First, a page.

It's another Medieval Monday, and today, I'm looking at the most important activity for any heroic figure in a medieval setting- shopping. It's a weird thing, but in medieval stories, epic poems and so on, often we hear more about the hero's equipment than about their personal characteristics. Indeed, in many cases, we get the impression that the biggest difference between them and anyone else is the stuff they're carrying about. In many ways, the RPG thing of spending hours poring over equipment lists and digging out that plus one sword of general light entertainment is a more accurate representation than people think.
Swords are an obvious one. Arthur had Excalibur, but his wasn't the only sword of note in stories from the middle ages. El Cid had Tizona. Roland had Durendal. Even the swords that didn't have names of their own were typically described in terms of their quality and makers. Raoul de Cambrai's sword is described as being the next best sword in existence to Durendal, pointing to a kind of shared awareness of this process of talking about the quality of the weapons. There was also a tendency to talk about the swords being forged by particularly famous or even mythical smiths, from the "Galant" who forged de Cambrai's blade to Wayland Smith, who gets cited in all sorts of places.
It wasn't just swords though. That focus is a modern one. The stanza after we hear about Raoul's special sword, we hear about a golden shield. The stanza before, we hear about a helmet proof against every blow. Armour was a big deal for writers in the middle ages, and indeed, the way fight scenes are written in the literature, it is often the big thing. Modern movie fight scenes are about grace and skill and movement. Written medieval ones are mostly about personal strength set against the strength of the opponent's armour. Often, we find detailed descriptions of armour giving out beneath the strength of particular blows. I'm not saying that's an accurate description of how fighting happened, but it is how it was portrayed in fiction.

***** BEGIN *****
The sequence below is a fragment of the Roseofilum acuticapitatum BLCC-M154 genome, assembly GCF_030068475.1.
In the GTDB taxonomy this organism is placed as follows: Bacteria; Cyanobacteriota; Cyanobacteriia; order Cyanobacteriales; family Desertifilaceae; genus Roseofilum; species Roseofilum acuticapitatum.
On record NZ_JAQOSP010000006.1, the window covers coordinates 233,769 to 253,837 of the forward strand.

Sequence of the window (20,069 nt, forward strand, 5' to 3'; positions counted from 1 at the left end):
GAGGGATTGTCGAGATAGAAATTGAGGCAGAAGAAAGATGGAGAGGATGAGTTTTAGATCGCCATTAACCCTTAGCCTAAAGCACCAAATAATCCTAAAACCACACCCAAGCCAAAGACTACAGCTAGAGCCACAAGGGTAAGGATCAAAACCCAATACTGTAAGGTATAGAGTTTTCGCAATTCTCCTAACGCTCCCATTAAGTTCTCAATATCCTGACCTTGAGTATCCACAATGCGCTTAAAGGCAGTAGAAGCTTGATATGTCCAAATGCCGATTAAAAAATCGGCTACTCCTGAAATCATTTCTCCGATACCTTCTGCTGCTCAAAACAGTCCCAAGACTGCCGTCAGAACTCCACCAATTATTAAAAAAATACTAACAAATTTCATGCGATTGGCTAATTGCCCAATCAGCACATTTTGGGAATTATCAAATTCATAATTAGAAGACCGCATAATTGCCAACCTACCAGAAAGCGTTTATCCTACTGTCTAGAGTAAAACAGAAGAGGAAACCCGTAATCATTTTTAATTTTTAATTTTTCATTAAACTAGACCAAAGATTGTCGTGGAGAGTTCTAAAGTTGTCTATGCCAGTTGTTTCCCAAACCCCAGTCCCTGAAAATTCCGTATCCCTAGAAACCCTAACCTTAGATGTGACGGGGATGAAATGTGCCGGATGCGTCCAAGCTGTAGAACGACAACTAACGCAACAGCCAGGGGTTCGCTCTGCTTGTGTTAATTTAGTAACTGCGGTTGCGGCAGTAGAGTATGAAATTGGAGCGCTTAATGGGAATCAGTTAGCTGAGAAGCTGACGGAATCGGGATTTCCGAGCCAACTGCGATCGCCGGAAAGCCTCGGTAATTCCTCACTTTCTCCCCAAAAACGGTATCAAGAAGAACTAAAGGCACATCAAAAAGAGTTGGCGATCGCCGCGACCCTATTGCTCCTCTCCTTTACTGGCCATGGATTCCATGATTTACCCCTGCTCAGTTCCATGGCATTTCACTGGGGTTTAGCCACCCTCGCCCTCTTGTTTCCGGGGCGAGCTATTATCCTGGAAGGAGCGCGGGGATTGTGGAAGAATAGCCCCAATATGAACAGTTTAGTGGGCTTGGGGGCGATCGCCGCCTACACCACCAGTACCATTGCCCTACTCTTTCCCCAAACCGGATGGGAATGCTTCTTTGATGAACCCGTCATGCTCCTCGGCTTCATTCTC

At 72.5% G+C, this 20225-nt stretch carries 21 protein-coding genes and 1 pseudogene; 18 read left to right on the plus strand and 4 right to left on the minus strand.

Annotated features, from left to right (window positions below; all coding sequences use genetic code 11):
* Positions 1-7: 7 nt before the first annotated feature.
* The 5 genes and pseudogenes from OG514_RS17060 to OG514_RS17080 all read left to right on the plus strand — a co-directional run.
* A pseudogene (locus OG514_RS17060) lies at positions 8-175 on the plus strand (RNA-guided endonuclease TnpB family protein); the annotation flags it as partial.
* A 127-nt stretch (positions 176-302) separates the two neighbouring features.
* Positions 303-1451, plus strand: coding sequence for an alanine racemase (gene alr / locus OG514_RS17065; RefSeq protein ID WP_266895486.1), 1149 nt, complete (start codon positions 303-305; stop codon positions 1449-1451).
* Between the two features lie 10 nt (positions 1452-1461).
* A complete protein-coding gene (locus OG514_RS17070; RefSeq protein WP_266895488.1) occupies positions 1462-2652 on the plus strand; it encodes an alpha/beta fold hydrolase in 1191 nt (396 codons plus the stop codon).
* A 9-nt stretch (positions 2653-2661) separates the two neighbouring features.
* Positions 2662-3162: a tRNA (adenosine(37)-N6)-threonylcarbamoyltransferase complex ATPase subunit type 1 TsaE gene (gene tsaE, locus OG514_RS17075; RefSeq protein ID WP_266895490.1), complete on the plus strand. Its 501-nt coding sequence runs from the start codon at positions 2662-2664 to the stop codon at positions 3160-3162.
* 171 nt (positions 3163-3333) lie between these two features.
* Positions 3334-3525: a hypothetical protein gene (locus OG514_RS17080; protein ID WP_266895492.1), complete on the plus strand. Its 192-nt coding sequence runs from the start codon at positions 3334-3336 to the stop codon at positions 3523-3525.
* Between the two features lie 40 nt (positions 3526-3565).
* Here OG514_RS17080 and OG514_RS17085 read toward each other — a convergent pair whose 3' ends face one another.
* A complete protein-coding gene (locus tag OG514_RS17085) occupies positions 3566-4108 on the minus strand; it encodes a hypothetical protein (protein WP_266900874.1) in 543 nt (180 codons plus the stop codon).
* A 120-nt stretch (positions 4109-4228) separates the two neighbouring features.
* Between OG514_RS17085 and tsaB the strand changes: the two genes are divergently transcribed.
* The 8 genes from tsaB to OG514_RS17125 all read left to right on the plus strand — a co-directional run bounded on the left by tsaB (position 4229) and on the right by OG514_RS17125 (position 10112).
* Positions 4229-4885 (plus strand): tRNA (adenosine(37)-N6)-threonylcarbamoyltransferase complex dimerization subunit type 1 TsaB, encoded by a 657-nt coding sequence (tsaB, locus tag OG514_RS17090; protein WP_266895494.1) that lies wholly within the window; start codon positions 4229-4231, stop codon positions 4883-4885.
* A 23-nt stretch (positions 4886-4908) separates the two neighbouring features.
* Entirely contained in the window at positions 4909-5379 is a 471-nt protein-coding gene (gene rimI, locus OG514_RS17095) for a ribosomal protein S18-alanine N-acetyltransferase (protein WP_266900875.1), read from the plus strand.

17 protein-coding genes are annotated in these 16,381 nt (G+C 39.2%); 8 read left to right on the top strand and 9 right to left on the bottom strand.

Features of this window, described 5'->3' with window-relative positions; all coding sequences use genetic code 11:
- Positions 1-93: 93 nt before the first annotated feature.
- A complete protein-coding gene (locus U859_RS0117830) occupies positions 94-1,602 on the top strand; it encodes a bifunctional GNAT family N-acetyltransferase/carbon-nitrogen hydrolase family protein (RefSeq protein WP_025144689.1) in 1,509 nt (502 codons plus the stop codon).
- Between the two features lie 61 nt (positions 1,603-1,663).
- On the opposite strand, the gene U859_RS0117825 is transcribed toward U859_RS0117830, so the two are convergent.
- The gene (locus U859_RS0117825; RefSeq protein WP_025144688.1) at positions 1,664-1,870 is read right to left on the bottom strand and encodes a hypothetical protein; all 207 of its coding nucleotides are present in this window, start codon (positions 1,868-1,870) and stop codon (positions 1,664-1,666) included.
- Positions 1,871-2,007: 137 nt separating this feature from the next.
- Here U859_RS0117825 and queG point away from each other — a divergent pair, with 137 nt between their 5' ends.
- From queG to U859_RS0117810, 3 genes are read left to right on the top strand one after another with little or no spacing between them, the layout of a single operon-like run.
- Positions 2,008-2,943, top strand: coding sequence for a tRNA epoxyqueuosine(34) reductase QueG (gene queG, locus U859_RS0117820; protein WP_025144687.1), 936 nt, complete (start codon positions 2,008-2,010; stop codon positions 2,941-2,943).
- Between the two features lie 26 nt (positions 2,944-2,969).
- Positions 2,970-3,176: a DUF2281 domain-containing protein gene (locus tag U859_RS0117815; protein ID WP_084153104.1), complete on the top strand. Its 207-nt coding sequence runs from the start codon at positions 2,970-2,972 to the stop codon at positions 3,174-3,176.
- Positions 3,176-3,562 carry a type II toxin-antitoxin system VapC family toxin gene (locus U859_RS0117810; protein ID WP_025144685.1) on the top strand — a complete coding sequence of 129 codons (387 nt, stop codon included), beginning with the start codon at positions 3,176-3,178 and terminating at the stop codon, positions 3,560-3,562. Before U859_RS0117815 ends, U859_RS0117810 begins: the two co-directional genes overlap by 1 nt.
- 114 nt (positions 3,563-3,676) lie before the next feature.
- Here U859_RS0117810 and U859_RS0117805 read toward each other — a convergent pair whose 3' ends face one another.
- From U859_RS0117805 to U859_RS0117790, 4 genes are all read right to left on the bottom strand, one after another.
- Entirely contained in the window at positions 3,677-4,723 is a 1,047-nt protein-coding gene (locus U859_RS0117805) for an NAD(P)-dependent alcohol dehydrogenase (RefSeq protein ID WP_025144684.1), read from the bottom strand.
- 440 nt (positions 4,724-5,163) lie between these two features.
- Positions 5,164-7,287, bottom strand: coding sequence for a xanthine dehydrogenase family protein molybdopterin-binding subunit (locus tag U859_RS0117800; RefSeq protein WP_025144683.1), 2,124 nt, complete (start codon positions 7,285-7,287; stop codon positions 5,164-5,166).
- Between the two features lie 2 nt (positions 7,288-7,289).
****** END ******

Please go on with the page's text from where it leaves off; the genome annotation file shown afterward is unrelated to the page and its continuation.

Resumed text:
Perhaps a part of that is because there was an element of reality to it. The simple fact was that the people who could afford thick armour and good weapons had an advantage over those who couldn't. It wasn't an unfair advantage in their eyes so much as a symbol of their greater nobility and higher birth, which of course made it right that they should be able to beat up all those poorly armoured peasants. Indeed, a big part of the whole issue of becoming a knight was not nobility per se (barons, earls etc would have been insulted if you'd called them a knight in the early part of the period) but simply the ability to afford the armour.